A letter re-purposed Sunday from Roy Moore’s website falsely indicated that 53 Alabama pastors supported Moore, despite recent allegations of sexual misconduct.
The names of the 53 Alabama pastors originally appeared in an endorsement letter posted to Moore’s campaign website in August. Kayla Moore, wife of the Senate candidate, posted an altered version of the letter Sunday to Facebook, which Alabama.com then reported as a letter of support from the pastors for Moore against the allegations of sexual misconduct. Three pastors commented after the AL article that they had not been contacted about the repurposed letter, and that one of them had not given their permission for their name to be used in the letter at all, after which AL updated its article.
“The list that has recently circulated was evidently copied and pasted from the August endorsements without checking to see if I still endorsed Moore,” said Pastor Thad Endicott of Heritage Baptist Church, who asked that his name be removed from the endorsement.
Tijuanna Adetunji of Fresh Anointing House of Worship in Montgomery was the first to contact AL after the article was initially posted, saying “I was not asked about this story or allegations.”
Another pastor named in the letter, Dr. George Grant, is not from Alabama and pastors Parish Presbyterian Church in Franklin, Tenn. Grant told WSMV that not only was he never contacted about the letter in any of its forms, but he also had not spoken to Moore in 10 years and did not wish to be embroiled in Alabama politics.
“Not my state. Not my issues,” Grant said.
Five women have accused Moore of initiating inappropriate sexual contact with them when they were teenagers and he was in his 30s. One woman, Leigh Corfman, was 14 years old at the time of her alleged sexual encounter with Moore. Corfman alleged that Moore kissed her on one occasion and then on a second occasion removed both her clothes and his, kissed her, and made her touch his genitals over his underwear. Three of the other women allege that Moore made advances toward them and, in some cases, kissed them, but did not engage in sexual intercourse. A fifth woman, Beverly Young Nelson, came forward Monday, and claims Moore attempted to have sex with her one night just after her 16th birthday in 1977.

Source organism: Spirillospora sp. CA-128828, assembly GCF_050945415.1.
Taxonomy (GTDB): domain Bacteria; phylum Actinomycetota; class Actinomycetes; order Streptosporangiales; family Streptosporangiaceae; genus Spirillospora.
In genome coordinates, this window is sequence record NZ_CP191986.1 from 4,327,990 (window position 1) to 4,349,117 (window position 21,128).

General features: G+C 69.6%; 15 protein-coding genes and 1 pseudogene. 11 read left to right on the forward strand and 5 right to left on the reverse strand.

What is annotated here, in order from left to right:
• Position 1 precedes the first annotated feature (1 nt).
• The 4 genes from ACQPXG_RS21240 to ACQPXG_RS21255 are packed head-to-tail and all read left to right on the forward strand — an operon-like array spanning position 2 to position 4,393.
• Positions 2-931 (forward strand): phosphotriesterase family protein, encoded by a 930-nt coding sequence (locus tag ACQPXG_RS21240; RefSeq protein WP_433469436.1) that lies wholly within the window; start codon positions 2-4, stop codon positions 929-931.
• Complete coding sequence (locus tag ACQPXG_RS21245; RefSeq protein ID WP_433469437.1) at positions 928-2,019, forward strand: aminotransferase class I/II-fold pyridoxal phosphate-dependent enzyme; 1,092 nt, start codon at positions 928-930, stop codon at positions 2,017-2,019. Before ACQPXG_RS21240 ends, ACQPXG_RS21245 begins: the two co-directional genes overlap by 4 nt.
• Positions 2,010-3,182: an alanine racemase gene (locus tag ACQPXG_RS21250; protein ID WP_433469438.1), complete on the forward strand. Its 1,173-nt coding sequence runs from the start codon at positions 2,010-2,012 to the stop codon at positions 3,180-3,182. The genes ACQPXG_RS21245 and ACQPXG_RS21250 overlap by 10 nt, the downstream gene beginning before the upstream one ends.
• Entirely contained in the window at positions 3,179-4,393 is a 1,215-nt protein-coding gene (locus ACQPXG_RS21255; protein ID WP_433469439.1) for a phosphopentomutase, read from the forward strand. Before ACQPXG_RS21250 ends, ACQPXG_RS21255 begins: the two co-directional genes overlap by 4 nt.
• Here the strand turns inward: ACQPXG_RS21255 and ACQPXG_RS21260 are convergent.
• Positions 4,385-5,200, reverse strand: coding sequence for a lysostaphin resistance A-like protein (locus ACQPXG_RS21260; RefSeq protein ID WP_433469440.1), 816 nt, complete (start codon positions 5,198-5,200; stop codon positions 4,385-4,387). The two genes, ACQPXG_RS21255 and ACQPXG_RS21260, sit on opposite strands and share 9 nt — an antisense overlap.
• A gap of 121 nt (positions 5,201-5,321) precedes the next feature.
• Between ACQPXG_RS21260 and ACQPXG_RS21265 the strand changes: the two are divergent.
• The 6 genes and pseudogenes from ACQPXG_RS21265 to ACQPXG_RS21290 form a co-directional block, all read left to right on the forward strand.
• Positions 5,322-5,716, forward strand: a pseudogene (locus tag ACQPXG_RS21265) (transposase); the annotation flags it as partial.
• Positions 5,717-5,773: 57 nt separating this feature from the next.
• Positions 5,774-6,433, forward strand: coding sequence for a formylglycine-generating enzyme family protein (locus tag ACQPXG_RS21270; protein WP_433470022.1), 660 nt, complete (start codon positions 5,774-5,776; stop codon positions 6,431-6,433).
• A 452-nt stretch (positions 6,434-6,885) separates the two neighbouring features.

Three of the pastors named in the letter — Frank Raddish, Bruce Word, and Paul Hubbard — nevertheless doubt the allegations and stand by the the letter, which says Moore is the candidate who will stand up against “dishonesty, fear of man, and immorality” as affronts to their “convictions and our Savior.”
The letter claims Moore has demonstrated “his unwavering faith in God and his immovable convictions for Biblical principles” by starting the Foundation for Moral Law, opposing gay marriage, and garnering a slew of liberal enemies. Those who support Moore, the letter says, do so because of Moore’s commitment to American values.
“They know him as a father, a grandfather, a man who loves God’s Word and knows much of it by heart, a man who cares for the people, a man who understands our Constitution in the tradition of our Founding Fathers, and a man who deeply loves America. It’s no wonder the Washington establishment has declared all-out war on his campaign,” the letter reads.
Moore has flatly denied the allegations. Alabama State Auditor Jim Zeigler also defended Moore, comparing his advances toward underage girls to the marriages between the Biblical Joseph and Mary and of Zachariah and Elizabeth.
Editor’s Note: The Alabama.com article in which the letter was originally published did not indicate that the letter was re-purposed or that pastors had not been contacted for comment as to whether they truly supported Roy Moore. This article has been updated to reflect those changes.
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